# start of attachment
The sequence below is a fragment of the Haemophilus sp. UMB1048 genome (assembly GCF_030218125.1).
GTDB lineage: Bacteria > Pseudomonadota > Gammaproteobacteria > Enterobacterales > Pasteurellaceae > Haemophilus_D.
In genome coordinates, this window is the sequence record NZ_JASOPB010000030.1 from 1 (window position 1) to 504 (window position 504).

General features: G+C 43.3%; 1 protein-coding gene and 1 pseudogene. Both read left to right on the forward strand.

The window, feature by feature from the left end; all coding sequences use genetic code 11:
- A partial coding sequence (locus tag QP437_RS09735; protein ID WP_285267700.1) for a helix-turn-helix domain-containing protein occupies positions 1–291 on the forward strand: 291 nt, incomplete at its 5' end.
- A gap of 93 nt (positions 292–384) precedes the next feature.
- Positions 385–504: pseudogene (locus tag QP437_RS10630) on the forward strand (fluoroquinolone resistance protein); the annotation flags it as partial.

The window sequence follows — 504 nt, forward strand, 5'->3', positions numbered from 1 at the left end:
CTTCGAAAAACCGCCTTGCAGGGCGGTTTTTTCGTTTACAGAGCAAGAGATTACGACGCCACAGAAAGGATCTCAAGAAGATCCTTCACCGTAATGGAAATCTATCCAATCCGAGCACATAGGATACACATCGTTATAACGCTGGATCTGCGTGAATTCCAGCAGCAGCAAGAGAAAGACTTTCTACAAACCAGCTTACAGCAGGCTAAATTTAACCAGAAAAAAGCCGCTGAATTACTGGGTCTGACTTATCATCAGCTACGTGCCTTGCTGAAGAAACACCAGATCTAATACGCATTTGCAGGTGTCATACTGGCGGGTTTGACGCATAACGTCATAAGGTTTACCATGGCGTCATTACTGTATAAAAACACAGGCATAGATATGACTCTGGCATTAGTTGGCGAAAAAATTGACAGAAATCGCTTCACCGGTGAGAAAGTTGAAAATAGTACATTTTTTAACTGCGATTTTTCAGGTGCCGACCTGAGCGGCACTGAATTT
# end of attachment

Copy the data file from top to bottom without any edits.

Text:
The sequence below is a fragment of the Haemophilus sp. UMB1048 genome (assembly GCF_030218125.1).
GTDB lineage: Bacteria > Pseudomonadota > Gammaproteobacteria > Enterobacterales > Pasteurellaceae > Haemophilus_D.
In genome coordinates, this window is the sequence record NZ_JASOPB010000030.1 from 1 (window position 1) to 504 (window position 504).

General features: G+C 43.3%; 1 protein-coding gene and 1 pseudogene. Both read left to right on the forward strand.

The window, feature by feature from the left end; all coding sequences use genetic code 11:
- A partial coding sequence (locus tag QP437_RS09735; protein ID WP_285267700.1) for a helix-turn-helix domain-containing protein occupies positions 1–291 on the forward strand: 291 nt, incomplete at its 5' end.
- A gap of 93 nt (positions 292–384) precedes the next feature.
- Positions 385–504: pseudogene (locus tag QP437_RS10630) on the forward strand (fluoroquinolone resistance protein); the annotation flags it as partial.

The window sequence follows — 504 nt, forward strand, 5'->3', positions numbered from 1 at the left end:
CTTCGAAAAACCGCCTTGCAGGGCGGTTTTTTCGTTTACAGAGCAAGAGATTACGACGCCACAGAAAGGATCTCAAGAAGATCCTTCACCGTAATGGAAATCTATCCAATCCGAGCACATAGGATACACATCGTTATAACGCTGGATCTGCGTGAATTCCAGCAGCAGCAAGAGAAAGACTTTCTACAAACCAGCTTACAGCAGGCTAAATTTAACCAGAAAAAAGCCGCTGAATTACTGGGTCTGACTTATCATCAGCTACGTGCCTTGCTGAAGAAACACCAGATCTAATACGCATTTGCAGGTGTCATACTGGCGGGTTTGACGCATAACGTCATAAGGTTTACCATGGCGTCATTACTGTATAAAAACACAGGCATAGATATGACTCTGGCATTAGTTGGCGAAAAAATTGACAGAAATCGCTTCACCGGTGAGAAAGTTGAAAATAGTACATTTTTTAACTGCGATTTTTCAGGTGCCGACCTGAGCGGCACTGAATTT